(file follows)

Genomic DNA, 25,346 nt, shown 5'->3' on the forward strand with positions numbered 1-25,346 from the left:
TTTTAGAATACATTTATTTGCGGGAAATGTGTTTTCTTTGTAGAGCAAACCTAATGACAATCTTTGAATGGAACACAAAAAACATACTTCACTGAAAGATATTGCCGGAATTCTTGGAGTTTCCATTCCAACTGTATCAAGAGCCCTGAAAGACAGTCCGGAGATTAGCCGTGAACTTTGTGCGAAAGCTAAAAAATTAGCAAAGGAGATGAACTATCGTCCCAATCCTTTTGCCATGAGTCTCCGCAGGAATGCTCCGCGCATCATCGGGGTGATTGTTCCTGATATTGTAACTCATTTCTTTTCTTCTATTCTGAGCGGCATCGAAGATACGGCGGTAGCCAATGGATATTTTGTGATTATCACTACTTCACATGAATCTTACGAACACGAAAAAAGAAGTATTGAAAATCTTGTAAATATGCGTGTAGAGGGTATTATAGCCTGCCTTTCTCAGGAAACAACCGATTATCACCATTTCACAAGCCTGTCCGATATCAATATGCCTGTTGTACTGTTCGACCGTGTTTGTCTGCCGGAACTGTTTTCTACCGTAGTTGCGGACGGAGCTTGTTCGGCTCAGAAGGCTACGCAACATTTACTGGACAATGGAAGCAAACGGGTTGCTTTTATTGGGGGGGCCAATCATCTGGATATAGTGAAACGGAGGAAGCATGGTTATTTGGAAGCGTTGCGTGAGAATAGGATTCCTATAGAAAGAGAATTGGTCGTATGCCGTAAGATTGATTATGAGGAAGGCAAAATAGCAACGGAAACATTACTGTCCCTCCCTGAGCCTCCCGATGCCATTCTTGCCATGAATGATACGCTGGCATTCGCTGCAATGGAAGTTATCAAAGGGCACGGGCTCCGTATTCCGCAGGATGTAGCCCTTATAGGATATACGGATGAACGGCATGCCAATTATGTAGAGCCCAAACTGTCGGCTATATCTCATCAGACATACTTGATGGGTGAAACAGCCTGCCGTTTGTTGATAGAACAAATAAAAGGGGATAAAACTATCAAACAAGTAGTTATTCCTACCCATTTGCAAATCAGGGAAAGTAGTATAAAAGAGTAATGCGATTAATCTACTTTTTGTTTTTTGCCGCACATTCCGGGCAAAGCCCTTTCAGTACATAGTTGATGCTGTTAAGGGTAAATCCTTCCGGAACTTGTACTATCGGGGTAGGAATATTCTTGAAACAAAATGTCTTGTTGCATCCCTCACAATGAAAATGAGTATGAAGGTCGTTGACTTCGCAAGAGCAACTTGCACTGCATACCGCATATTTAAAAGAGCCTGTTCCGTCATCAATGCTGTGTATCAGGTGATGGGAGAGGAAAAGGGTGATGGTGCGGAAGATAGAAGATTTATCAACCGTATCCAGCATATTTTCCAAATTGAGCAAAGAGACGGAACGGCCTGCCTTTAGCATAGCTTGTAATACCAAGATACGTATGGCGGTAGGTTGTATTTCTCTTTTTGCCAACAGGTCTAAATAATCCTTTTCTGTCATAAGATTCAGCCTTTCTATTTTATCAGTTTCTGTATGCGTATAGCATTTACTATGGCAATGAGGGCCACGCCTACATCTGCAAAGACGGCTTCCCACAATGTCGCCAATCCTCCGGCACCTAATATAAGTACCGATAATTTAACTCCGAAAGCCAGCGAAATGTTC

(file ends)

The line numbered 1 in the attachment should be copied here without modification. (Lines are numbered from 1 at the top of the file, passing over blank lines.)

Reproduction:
Genomic DNA, 25,346 nt, shown 5'->3' on the forward strand with positions numbered 1-25,346 from the left: